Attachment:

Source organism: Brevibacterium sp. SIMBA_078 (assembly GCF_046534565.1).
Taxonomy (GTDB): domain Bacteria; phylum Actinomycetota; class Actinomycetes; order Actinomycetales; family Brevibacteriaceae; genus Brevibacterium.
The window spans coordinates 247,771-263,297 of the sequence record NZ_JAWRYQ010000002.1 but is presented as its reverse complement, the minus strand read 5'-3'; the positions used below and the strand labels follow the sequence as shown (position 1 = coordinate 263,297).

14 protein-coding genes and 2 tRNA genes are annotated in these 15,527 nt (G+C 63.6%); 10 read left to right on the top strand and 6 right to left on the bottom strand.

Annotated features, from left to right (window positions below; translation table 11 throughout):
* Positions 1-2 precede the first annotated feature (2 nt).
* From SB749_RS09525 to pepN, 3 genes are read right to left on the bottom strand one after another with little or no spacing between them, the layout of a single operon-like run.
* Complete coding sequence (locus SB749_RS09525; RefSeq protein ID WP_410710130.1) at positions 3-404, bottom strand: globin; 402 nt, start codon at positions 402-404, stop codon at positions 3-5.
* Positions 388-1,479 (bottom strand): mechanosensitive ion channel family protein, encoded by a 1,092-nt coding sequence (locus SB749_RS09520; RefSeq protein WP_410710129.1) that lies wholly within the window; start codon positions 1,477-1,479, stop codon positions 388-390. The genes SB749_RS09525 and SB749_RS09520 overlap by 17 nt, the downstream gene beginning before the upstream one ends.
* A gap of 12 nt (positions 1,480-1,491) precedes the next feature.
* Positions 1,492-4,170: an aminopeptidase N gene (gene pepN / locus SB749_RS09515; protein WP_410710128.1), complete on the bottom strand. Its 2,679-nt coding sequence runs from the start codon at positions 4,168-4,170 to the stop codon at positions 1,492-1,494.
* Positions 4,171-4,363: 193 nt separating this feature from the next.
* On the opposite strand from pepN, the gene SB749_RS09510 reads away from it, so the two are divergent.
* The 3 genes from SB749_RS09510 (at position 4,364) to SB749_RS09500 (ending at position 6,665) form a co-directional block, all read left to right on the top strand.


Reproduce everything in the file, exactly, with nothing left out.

Source organism: Brevibacterium sp. SIMBA_078 (assembly GCF_046534565.1).
Taxonomy (GTDB): domain Bacteria; phylum Actinomycetota; class Actinomycetes; order Actinomycetales; family Brevibacteriaceae; genus Brevibacterium.
The window spans coordinates 247,771-263,297 of the sequence record NZ_JAWRYQ010000002.1 but is presented as its reverse complement, the minus strand read 5'-3'; the positions used below and the strand labels follow the sequence as shown (position 1 = coordinate 263,297).

14 protein-coding genes and 2 tRNA genes are annotated in these 15,527 nt (G+C 63.6%); 10 read left to right on the top strand and 6 right to left on the bottom strand.

Annotated features, from left to right (window positions below; translation table 11 throughout):
* Positions 1-2 precede the first annotated feature (2 nt).
* From SB749_RS09525 to pepN, 3 genes are read right to left on the bottom strand one after another with little or no spacing between them, the layout of a single operon-like run.
* Complete coding sequence (locus SB749_RS09525; RefSeq protein ID WP_410710130.1) at positions 3-404, bottom strand: globin; 402 nt, start codon at positions 402-404, stop codon at positions 3-5.
* Positions 388-1,479 (bottom strand): mechanosensitive ion channel family protein, encoded by a 1,092-nt coding sequence (locus SB749_RS09520; RefSeq protein WP_410710129.1) that lies wholly within the window; start codon positions 1,477-1,479, stop codon positions 388-390. The genes SB749_RS09525 and SB749_RS09520 overlap by 17 nt, the downstream gene beginning before the upstream one ends.
* A gap of 12 nt (positions 1,480-1,491) precedes the next feature.
* Positions 1,492-4,170: an aminopeptidase N gene (gene pepN / locus SB749_RS09515; protein WP_410710128.1), complete on the bottom strand. Its 2,679-nt coding sequence runs from the start codon at positions 4,168-4,170 to the stop codon at positions 1,492-1,494.
* Positions 4,171-4,363: 193 nt separating this feature from the next.
* On the opposite strand from pepN, the gene SB749_RS09510 reads away from it, so the two are divergent.
* The 3 genes from SB749_RS09510 (at position 4,364) to SB749_RS09500 (ending at position 6,665) form a co-directional block, all read left to right on the top strand.